Today, I had a friend asked me to explain the difference between over 2 and over 1 stitching. On top of that, to complicate matters, there's also 2 over 2, 2 over 1, 1 over 2 and 1 over 1. Whoa... What?
To new stitchers, all that might sound pretty daunting. Still, let me try to shed some light on the subject.
Over 2 and over 1 stitching mainly refers to stitching on evenweave or linen. The stitches are made over 2 fabric threads or over 1 fabric thread. The first number on the other hand indicates the number of strand of floss used. Have I confused you enough yet?
I have to admit I was having trouble explaining partly due to the lack of quality illustrations online... at least none that I could find. Then again, it could be because I'm just a really bad teacher :P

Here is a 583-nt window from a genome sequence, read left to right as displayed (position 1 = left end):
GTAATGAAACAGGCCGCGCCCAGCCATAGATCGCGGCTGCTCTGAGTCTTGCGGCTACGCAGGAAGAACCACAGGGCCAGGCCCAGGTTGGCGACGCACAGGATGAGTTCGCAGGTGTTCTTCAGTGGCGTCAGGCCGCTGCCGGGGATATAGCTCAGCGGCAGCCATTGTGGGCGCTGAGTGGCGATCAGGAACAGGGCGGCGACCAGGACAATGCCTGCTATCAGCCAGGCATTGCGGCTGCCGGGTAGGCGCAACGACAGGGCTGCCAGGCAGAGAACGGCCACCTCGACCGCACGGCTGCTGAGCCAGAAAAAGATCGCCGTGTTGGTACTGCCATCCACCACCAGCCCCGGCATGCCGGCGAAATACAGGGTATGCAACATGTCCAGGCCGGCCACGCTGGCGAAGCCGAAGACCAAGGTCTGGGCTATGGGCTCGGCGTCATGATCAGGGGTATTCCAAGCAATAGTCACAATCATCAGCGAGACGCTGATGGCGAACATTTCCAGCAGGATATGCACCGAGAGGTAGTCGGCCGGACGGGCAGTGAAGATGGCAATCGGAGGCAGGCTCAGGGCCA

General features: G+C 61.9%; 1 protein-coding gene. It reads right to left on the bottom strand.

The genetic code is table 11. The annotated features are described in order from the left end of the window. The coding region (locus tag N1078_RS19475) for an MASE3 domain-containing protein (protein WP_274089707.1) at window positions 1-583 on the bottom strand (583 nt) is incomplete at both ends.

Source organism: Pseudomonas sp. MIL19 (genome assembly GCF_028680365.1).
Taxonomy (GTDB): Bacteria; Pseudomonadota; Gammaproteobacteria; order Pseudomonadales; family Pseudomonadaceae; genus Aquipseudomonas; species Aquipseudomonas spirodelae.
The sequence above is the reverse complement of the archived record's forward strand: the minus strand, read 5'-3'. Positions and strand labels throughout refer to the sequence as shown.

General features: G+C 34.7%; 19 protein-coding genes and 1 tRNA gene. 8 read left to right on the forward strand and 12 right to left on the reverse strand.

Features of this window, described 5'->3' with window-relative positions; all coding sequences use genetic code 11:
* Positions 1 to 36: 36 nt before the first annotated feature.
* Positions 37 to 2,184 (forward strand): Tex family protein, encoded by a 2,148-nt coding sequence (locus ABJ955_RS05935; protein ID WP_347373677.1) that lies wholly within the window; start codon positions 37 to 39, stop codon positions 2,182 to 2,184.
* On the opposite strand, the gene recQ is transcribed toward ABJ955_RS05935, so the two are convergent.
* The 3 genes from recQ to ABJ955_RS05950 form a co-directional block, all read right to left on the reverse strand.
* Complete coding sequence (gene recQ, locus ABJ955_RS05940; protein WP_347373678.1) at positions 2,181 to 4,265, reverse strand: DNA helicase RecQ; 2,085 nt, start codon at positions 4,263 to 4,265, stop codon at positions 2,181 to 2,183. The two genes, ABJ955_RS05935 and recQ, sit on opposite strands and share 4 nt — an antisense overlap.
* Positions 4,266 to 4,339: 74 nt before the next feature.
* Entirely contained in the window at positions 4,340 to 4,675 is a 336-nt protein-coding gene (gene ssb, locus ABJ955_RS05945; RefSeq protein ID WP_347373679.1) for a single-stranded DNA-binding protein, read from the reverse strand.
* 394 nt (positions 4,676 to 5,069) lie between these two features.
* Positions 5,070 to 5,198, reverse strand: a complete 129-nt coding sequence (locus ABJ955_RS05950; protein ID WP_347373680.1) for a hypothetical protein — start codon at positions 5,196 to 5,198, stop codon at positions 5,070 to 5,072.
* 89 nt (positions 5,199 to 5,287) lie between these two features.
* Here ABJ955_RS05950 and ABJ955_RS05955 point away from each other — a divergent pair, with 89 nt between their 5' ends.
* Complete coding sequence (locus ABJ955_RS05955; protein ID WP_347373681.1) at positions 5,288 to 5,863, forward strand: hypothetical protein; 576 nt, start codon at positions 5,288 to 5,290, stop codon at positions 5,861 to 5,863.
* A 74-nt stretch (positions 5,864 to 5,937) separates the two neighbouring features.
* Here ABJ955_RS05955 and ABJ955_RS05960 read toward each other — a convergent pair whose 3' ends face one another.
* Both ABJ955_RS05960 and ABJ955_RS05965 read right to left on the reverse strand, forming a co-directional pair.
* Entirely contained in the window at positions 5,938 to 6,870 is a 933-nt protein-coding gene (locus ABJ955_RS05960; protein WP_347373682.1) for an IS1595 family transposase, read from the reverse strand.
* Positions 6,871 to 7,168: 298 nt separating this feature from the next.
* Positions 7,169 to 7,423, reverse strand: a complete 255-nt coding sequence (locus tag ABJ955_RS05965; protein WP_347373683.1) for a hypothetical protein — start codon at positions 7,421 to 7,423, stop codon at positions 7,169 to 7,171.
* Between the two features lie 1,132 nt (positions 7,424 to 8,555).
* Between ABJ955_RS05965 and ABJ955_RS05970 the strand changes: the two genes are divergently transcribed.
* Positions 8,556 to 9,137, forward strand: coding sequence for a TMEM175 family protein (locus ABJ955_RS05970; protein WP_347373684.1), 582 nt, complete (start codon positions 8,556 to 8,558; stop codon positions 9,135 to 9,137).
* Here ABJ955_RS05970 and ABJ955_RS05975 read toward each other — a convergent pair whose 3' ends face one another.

When all else fails... Improvise. Thus, I hope this piccie would benefit all budding evenweave/linen stitchers out there and those who would like to give stitching over 1 a go.
Gotta love my L baby (macro lens) ^.^
*Click to biggify*
As you can see, stitches using two strands of floss are made with two colours to clarify matters. 2 over 1 stitches are usually half stitches as 2 over 1 cross stitches would be too bulky.
I understand this question has also surfaced numerous times in regards to over one skin stitching. Basically, every over 2 cross stitch would be converted to four tiny over 1 stitches. It is however personal preference on which you choice you make.
Here are a couple of photos for your reference. Human skin usually has very fine appearance and the texture of the different size stitches portrays that.
I prefer 1 over 1 cross stitches though that could be a problem if a design consists of tweeding (blended floss). To overcome this, a cross stitch could be made with the bottom leg stitched with the darker floss while the top leg stitched with the lighter floss.
The rest are self explanatory, I hope? Feel free to comment or email me if you have any more questions.